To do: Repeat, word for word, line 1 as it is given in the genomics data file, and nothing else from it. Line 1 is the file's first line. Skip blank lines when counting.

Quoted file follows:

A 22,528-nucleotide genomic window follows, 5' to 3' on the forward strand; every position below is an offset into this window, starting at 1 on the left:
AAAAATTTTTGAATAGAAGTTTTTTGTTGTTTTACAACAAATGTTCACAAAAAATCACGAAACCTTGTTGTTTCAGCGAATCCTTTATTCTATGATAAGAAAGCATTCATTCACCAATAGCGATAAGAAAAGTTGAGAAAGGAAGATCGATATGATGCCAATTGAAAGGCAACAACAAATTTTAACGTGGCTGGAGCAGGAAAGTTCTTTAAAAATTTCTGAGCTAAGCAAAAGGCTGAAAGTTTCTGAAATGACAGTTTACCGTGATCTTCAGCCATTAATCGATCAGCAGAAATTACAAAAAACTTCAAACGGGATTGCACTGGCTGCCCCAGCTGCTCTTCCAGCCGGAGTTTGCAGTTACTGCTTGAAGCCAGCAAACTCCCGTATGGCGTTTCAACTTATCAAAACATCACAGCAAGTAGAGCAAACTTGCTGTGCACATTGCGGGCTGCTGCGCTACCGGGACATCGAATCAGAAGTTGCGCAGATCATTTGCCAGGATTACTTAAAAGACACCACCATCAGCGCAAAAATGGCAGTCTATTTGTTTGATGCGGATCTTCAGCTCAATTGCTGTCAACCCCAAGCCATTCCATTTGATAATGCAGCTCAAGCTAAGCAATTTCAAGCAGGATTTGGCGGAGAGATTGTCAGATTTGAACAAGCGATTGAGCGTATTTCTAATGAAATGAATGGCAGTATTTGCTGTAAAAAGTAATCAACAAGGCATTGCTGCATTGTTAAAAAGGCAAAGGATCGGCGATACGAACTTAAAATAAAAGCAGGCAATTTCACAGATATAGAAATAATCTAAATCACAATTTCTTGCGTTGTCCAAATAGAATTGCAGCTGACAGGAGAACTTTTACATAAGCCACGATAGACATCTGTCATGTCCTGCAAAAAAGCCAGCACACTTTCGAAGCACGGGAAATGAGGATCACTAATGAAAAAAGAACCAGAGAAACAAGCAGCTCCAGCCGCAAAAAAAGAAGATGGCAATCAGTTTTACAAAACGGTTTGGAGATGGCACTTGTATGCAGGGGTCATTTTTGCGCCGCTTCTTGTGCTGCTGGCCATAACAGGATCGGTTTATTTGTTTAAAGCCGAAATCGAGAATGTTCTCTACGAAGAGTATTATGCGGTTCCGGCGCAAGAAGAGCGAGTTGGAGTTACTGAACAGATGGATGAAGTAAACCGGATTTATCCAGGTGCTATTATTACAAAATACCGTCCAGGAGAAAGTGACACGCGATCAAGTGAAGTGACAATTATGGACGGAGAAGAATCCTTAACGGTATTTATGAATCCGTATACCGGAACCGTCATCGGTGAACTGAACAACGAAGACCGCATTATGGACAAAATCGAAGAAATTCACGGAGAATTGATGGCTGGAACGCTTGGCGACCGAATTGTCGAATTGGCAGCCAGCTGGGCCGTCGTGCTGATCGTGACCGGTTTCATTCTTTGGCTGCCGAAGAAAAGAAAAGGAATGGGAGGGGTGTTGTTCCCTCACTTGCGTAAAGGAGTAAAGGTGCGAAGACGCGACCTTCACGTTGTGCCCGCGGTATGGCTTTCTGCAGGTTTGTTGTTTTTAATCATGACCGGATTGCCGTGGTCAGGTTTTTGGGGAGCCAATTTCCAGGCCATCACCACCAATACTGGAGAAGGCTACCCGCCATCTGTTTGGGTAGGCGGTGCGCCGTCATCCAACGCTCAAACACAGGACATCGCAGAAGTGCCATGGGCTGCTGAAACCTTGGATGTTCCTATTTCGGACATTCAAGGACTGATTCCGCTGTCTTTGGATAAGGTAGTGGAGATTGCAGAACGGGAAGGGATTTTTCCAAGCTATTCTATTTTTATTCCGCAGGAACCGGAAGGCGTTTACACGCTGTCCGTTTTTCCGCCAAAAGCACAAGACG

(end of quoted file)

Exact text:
A 22,528-nucleotide genomic window follows, 5' to 3' on the forward strand; every position below is an offset into this window, starting at 1 on the left: